Alaska Update: Peak of the Season on Denali

We’re about halfway through the Denali climbing season and it’s certainly busy on the mountain’s upper reaches. On June 5, the season peaked with 620 climbers.

This season, there are 1,006 registered climbers, with the majority still climbing. The National Park Service (NPS) lists 255 completed climbs and a summit percentage of just 32% so far. Expect that figure to fly up to over 70% by the end of the season.

Plenty of people, plenty of emergencies

In our last update, we detailed the rescue of Japanese climber Tatsuto Hatanaka after a 300m fall on Denali, as well as the rescue of two climbers on Peak 11,300. Over the last two weeks, NPS park rangers have been called into action on three more occasions.

On May 30, a six-person ski-mountaineering team told NPS rangers that two members of their team were suffering from high-altitude cerebral edema (HAPE) at 14,200ft Camp. The more severe case was unresponsive and was also suffering from pulmonary edema.

The weather precluded helicopter rescue that night, and rangers performed 18 hours of advanced life support till Wednesday morning. The weather eventually allowed pickup and the patient was flown to Talkeetna for emergency treatment. The team member with moderate HAPE did not require evacuation.

Reading between the lines, the NPS dispatch report suggests that the ski-mountaineering team may have ascended too quickly.

“The patient was a member of a six-person ski mountaineering team that flew to the 7,200ft Kahiltna Base Camp on Saturday, May 27. The team ascended to the 14,200ft camp in two days,” the report states.

An NPS team at 14,200ft.

An NPS team at 14,200ft. Photo: NPS


On June 1, a team near Washburn’s Thumb (at around 4,900m) triggered their InReach; a team member was struggling to move. Once again, the weather made a rescue tricky, high winds stopped a ground team from ascending the fixed lines that night and instead, an “associated team” from High Camp descended to assist the struggling climbers down to 14 Camp. There, medics treated three people for frostbite.

There was another emergency at Camp 14 on June 5. A climber suffering from severe abdominal pain required overnight treatment but was eventually able to descend under their own steam to Base Camp.

Denali in the blink of an eye

Runner Jack Kuenzle has toppled Karl Egloff’s 11-hour 44-minute fastest-known-time on Denali.

Kuenzle appears to have smashed Egloff’s 2019 record by almost 90 minutes. He posted a provisional time of 10 hours and 14 minutes.

Information remains limited, but Kuenzle apparently stuck to the same style guidelines as Killian Jornet’s 2014 run (and presumably Egloff’s). He “carried all his gear…climbed rescue gully and never touched the fixed lines. The only water he picked up was cached at 14,000ft, as Kilian [Jornet] did,” Kuenzle’s social media post detailed.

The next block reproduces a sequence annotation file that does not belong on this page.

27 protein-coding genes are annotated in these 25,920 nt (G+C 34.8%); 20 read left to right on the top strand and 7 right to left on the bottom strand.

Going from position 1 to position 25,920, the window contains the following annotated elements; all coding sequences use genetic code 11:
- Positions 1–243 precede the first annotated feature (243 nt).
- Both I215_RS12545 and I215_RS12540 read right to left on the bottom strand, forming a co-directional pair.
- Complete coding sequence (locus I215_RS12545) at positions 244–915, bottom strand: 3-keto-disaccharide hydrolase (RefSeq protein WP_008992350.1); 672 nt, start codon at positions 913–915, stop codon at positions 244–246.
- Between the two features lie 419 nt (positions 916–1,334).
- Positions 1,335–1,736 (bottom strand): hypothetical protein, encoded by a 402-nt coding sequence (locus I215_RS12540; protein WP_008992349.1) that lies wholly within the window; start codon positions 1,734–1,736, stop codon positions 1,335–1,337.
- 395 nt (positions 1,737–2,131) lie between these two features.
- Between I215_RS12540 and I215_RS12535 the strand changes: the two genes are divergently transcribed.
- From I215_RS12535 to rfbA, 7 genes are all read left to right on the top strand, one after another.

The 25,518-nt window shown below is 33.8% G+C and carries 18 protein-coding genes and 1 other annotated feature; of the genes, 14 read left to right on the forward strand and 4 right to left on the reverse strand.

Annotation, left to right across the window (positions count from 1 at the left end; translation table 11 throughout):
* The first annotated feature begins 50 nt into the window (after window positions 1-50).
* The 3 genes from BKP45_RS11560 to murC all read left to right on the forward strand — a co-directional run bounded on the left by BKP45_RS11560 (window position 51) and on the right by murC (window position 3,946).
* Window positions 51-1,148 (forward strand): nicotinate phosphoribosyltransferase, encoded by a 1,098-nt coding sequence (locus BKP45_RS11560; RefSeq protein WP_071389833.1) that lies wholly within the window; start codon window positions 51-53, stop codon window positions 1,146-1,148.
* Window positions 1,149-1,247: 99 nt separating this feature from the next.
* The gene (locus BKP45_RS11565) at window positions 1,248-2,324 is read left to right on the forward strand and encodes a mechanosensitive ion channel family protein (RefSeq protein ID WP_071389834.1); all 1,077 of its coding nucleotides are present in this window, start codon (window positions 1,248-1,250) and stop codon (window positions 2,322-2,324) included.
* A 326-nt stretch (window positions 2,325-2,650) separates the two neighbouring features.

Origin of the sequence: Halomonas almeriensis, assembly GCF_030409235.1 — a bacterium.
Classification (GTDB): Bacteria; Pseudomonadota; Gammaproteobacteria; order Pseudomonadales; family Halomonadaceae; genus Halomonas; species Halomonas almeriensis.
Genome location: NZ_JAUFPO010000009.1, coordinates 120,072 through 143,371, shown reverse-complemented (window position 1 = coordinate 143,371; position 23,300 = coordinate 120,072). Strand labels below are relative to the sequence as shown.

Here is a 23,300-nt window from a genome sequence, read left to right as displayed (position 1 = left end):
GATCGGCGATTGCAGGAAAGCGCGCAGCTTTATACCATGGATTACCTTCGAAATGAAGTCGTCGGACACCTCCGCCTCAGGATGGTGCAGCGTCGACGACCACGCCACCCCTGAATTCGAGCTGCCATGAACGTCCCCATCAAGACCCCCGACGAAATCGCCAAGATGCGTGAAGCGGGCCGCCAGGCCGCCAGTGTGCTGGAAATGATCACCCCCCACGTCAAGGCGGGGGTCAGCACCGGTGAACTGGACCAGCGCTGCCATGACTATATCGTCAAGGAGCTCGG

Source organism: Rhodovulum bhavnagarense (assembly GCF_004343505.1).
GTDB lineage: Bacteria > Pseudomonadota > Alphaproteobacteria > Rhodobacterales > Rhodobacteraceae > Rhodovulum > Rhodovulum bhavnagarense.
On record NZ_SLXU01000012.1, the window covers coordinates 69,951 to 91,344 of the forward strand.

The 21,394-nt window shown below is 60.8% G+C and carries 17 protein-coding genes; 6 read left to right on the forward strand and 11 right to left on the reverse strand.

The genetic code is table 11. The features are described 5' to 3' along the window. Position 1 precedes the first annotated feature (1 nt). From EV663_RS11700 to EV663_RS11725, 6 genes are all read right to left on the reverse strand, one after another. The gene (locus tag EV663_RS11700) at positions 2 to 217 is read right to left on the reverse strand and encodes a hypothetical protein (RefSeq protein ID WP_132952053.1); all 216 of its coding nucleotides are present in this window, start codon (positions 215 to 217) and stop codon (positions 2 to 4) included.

Mount Foraker

Mount Foraker is experiencing another quiet season. Only eight climbers have registered for the peak with two climbs completed and zero summits registered so far.

A grizzly study

Elsewhere in the Denali National Park, there’s an interesting study going on. Park staff has closed an area of the Denali Park Road extending east of Polychrome Pass while they radio collar 18 grizzly bears.

Grizzly sow with two cubs in Denali, Alaska.

Grizzly sow with two cubs in Denali, Alaska. Photo: Shutterstock


“This before-after-control-impact (BACI) study will assess changes in bear movement and habitat use along a 30-mile segment of the Denali Park Road. The non-traffic control period in 2023–24 will be compared to the impact period when high traffic levels resume in 2025, after completion of the Polychrome Area Project. Bear behavior will also be assessed along a non-impacted segment of the park road (where traffic continued throughout all years), east of the closure as a control site.”

You can read more about the study here.

Martin Walsh

Martin Walsh is a writer and editor for ExplorersWeb.

Martin has been writing about adventure travel and exploration for over five years.

Martin spent most of the last 15 years backpacking the world on a shoestring budget. Whether it was hitchhiking through Syria, getting strangled in Kyrgyzstan, touring Cambodia’s medical facilities with an exceedingly painful giant venomous centipede bite, chewing khat in Ethiopia, or narrowly avoiding various toilet-related accidents in rural China, so far, Martin has just about survived his decision making.

Based in Da Lat, Vietnam, Martin can be found out in the jungle trying to avoid leeches while chasing monkeys.